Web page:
Ohio's Franklin County Says Nearly 50,000 Voters Got Wrong Absentee Ballots

Ohio's Franklin County Says Nearly 50,000 Voters Got Wrong Absentee Ballots
Thousands of ballots sit in boxes as Utah County election workers process the mail-in ballots for the midterm elections in Provo, Utah, on Nov. 6, 2018. (George Frey/Getty Images)
Jack Phillips

Officials in Ohio said that about 50,000 voters in Franklin County received incorrect absentee ballots in the mail.

"We can now confirm that 49,669 voters received an incorrect ballot. Those voters will be contacted directly by the Franklin County Board of Elections and a replacement ballot will be mailed to them," said the Franklin County Board of Elections.

In a news release on Friday, the board said it's started the process of printing out new absentee ballots to replace the erroneous ones, and it will mail the replacements to every voter who got the wrong ballot. Those ballots will be sent via the U.S. Postal Service (USPS) in the next 72 hours, officials said.

"We want to make it clear that every voter who received an inaccurate ballot will receive a corrected ballot," the board said. "Stringent tracking measures are in place to guarantee that a voter can only cast one vote."

It came after New York City recently was forced to mail 100,000 absentee ballots after a printing error was reported.

Ohio Secretary of State Frank LaRose's office has directed the board to write a letter that explains the error along with the replacements.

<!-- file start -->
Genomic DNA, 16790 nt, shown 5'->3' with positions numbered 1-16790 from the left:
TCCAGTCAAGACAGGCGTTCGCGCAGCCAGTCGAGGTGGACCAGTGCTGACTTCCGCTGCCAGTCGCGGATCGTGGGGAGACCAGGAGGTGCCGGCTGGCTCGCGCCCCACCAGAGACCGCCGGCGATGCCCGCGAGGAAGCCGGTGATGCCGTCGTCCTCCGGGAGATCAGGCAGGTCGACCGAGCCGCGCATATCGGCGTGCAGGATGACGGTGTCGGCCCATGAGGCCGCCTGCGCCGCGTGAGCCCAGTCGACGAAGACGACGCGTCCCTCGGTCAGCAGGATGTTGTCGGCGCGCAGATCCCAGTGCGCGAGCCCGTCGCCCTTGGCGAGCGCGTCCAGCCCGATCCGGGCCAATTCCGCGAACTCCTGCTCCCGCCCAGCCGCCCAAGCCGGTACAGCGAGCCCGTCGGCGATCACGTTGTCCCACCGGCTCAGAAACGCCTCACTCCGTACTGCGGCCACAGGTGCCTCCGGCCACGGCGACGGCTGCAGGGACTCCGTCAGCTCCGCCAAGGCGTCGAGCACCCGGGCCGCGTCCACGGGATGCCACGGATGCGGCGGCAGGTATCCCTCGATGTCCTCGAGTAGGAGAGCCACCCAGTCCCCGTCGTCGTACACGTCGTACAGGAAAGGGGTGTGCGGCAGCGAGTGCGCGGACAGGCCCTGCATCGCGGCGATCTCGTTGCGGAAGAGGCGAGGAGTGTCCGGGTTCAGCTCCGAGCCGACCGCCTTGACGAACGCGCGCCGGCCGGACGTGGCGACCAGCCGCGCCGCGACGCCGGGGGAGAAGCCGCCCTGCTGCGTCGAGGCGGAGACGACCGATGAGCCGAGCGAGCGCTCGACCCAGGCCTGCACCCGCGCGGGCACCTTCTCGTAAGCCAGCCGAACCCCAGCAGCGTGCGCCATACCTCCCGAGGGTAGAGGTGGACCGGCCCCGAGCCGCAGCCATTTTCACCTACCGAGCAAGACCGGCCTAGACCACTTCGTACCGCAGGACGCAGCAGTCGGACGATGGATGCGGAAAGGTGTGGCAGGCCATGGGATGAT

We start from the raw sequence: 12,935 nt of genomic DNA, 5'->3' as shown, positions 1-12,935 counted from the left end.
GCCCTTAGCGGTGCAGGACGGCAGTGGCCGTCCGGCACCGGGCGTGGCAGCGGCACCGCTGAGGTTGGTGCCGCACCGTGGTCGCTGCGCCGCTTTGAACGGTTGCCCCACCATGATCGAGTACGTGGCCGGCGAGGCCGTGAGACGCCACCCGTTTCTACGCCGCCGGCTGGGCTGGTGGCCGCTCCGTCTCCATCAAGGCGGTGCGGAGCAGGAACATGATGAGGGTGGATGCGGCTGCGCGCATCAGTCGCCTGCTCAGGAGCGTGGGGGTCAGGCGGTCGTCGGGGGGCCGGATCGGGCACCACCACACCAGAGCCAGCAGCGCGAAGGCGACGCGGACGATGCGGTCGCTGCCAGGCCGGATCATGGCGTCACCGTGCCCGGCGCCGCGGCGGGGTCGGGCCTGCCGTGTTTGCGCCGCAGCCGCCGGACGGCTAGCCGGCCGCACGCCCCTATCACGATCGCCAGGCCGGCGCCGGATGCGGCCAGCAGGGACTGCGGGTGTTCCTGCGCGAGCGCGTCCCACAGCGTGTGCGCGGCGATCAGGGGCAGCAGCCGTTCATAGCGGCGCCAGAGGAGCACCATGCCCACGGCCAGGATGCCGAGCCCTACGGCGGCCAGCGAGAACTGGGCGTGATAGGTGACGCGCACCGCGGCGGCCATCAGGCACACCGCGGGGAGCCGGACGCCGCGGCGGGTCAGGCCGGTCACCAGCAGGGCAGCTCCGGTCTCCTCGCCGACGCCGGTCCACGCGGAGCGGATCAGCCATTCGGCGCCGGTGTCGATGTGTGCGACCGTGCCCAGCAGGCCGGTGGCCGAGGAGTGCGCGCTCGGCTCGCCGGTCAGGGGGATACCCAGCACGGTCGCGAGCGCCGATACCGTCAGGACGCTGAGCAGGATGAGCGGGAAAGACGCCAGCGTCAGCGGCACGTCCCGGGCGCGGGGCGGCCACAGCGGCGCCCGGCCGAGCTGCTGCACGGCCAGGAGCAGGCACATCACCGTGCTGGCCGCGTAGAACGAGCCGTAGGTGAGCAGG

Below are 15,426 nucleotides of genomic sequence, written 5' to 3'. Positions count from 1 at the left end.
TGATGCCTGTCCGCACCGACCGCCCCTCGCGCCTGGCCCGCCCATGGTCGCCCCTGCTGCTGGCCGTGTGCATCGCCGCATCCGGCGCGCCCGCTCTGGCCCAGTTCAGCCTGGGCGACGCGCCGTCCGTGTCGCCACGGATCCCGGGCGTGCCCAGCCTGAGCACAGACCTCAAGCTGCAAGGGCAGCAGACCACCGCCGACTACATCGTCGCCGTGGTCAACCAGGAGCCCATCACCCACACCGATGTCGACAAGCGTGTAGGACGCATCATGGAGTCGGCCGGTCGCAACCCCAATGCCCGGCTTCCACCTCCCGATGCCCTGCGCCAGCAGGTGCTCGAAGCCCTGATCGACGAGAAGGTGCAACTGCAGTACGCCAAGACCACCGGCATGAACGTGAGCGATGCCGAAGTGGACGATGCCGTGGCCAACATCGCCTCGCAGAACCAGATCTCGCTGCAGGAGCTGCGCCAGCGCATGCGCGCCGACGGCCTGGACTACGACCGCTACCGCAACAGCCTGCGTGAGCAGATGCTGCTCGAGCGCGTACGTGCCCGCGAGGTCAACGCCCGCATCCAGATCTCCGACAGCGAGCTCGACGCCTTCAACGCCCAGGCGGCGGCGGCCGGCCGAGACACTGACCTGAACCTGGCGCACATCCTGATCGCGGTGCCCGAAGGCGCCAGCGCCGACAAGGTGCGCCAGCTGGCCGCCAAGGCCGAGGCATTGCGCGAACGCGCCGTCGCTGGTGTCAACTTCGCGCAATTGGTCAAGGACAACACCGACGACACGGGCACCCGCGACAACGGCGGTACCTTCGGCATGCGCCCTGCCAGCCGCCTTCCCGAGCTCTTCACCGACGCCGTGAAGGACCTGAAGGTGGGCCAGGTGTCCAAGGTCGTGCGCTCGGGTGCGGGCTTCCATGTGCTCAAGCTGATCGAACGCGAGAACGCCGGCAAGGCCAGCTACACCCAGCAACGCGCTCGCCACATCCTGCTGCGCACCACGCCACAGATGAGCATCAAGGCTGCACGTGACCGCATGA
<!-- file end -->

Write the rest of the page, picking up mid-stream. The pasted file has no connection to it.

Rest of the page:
“No vote will be counted twice. Every voter will receive an accurate ballot and that ballot will be counted," county Elections Director Ed Leonard said.

Leonard said that if a voter sends both the replacement ballot and the original, erroneous ballot then the replacement will be the one that is counted. If a voter sends only the original ballot, only their votes on races that they were eligible to vote in will be counted.

“While this process has taken longer than we’d like, we aren’t just determining a number. We’re determining and identifying each impacted voter," Leonard said in a news conference on Thursday.

Leonard blamed a malfunction with one of the scanners used to process the ballots.

"On October 3 at 2:24 p.m., a function of one of those scanners was disabled," he said in a news conference. "This was determined to be the root cause of the system error that led to voters receiving an incorrect ballot."
Ohio Secretary of State Frank LaRose, a Republican, issued a directive to Franklin County on Thursday to fix the mistake.
LaRose said the county's board of elections has to create a process for voters who got the wrong ballot and clearly explain that the new one will be sent. The board has to also hold onto it until a correct replacement is submitted, he added, saying that if a correct ballot is never received, the original must be "processed, remade, and scanned on or after the 11th day after the election."

Over the past several months, President Donald Trump has frequently highlighted errors in the vote-by-mail system, urging people to go to the polls to vote, while adding that it could lead to election chaos or even rigging.

In recent days, about 2,100 Los Angeles County voters received mail-in ballots without a way to vote for president as the ballots omitted the presidential race, and a USPS mail carrier in New Jersey was arrested on Oct. 7 for discarding mail, including almost 100 election ballots.
Jack Phillips is a breaking news reporter with 15 years experience who started as a local New York City reporter. Having joined The Epoch Times' news team in 2009, Jack was born and raised near Modesto in California's Central Valley. Follow him on X: https://twitter.com/jackphillips5
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